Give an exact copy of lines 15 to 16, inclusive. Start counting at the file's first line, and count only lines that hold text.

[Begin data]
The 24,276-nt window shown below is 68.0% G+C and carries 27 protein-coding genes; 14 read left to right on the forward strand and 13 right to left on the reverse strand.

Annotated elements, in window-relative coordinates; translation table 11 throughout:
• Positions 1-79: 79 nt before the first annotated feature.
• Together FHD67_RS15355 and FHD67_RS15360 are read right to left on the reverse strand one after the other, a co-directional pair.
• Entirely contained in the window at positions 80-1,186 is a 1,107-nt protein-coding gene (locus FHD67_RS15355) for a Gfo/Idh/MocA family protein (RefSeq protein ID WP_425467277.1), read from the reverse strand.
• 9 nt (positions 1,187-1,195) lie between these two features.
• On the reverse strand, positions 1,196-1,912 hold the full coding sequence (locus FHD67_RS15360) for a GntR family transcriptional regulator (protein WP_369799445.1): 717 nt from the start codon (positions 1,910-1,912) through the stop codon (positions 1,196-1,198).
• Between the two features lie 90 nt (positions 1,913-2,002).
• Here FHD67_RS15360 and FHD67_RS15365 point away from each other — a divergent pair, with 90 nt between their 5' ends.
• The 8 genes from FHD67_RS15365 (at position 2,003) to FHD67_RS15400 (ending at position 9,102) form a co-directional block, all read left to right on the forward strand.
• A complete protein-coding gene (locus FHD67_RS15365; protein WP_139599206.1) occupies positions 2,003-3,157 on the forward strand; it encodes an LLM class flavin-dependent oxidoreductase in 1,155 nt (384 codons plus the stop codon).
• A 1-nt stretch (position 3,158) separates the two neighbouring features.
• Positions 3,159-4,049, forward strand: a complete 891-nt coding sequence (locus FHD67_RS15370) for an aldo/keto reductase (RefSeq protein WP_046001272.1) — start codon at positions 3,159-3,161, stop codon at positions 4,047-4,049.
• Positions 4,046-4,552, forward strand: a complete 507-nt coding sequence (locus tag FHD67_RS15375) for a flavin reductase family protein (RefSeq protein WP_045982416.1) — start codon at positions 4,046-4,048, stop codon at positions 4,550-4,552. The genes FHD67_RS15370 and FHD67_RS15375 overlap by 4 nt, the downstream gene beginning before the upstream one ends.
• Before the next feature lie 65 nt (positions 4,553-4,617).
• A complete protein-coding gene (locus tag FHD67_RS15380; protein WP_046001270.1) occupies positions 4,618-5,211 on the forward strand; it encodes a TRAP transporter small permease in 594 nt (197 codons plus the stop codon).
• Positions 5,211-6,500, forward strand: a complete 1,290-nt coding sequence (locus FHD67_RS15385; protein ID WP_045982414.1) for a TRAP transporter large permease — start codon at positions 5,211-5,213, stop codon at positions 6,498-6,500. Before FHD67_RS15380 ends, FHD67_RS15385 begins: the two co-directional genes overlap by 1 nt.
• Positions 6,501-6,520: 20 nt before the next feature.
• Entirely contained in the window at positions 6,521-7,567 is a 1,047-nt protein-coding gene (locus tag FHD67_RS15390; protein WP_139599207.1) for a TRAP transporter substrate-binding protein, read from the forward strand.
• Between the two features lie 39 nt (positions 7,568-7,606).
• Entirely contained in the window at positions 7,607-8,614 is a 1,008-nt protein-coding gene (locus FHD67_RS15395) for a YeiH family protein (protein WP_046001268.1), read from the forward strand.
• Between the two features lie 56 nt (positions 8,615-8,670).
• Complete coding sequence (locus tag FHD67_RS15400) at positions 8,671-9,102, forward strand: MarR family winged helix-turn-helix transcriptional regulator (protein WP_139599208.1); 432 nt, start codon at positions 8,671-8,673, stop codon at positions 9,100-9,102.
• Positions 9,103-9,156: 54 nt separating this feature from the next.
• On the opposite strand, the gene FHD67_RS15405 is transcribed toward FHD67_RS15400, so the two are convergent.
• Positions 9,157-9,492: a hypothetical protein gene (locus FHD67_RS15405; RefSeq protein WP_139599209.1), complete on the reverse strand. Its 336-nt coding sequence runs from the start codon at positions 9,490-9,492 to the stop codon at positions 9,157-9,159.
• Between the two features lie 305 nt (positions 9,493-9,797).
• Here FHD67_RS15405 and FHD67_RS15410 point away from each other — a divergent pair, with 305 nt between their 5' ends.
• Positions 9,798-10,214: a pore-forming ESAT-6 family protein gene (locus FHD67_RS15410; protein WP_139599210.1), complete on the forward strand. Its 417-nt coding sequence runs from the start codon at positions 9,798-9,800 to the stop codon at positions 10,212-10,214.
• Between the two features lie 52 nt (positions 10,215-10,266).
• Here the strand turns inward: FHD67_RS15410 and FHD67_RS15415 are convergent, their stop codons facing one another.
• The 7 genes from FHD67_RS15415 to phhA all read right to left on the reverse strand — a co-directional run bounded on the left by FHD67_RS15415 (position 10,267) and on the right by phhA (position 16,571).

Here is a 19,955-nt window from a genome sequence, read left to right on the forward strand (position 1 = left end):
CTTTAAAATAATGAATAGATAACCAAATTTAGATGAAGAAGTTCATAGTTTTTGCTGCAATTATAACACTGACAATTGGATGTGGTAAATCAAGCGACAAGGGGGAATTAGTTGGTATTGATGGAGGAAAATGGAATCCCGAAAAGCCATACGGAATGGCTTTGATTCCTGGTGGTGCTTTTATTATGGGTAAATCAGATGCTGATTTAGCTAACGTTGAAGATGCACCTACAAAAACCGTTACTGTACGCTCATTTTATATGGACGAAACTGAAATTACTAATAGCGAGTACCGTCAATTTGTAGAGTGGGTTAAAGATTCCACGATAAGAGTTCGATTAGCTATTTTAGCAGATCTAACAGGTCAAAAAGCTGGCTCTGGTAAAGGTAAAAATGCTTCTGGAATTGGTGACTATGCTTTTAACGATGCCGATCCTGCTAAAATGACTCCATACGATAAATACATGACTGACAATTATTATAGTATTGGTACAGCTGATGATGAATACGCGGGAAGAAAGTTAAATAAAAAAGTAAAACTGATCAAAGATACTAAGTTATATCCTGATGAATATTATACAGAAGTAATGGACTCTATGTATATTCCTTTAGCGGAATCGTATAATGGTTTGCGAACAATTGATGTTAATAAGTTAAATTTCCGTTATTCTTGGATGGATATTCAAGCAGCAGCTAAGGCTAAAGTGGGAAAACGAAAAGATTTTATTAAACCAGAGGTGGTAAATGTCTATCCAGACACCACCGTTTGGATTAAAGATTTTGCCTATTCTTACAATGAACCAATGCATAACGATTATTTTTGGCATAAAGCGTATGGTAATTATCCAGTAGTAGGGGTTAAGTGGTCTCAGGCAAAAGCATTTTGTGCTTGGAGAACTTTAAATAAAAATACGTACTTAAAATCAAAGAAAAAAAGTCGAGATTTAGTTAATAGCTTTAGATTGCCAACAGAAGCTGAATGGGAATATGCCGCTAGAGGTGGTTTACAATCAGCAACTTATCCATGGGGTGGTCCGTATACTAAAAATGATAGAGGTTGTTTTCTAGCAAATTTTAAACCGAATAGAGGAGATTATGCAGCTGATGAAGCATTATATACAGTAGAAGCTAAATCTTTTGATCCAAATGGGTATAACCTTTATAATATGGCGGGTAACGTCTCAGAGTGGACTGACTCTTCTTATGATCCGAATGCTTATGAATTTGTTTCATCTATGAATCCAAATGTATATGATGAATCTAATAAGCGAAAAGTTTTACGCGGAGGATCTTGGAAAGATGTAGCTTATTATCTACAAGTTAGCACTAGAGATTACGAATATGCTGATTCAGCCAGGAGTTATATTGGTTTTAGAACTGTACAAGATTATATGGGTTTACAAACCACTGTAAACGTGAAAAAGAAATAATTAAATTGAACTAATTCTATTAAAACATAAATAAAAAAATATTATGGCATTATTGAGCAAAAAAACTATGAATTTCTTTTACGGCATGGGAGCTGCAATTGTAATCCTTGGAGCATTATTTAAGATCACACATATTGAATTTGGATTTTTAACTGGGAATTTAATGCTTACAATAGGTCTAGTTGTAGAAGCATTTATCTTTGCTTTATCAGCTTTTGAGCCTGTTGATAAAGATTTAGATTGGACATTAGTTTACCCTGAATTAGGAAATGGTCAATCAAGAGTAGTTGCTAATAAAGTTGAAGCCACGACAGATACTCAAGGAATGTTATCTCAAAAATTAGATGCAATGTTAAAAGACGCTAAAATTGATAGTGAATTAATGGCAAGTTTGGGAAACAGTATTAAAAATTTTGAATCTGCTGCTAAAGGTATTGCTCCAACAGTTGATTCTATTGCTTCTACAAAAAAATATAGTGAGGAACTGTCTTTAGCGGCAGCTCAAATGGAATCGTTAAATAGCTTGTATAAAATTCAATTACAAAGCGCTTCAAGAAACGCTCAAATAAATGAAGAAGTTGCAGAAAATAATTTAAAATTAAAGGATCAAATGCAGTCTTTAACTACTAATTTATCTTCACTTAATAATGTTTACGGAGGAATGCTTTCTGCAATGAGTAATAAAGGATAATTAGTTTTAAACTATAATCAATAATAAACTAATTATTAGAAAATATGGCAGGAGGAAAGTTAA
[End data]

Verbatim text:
• Before the next feature lie 65 nt (positions 4,553-4,617).
• A complete protein-coding gene (locus tag FHD67_RS15380; protein WP_046001270.1) occupies positions 4,618-5,211 on the forward strand; it encodes a TRAP transporter small permease in 594 nt (197 codons plus the stop codon).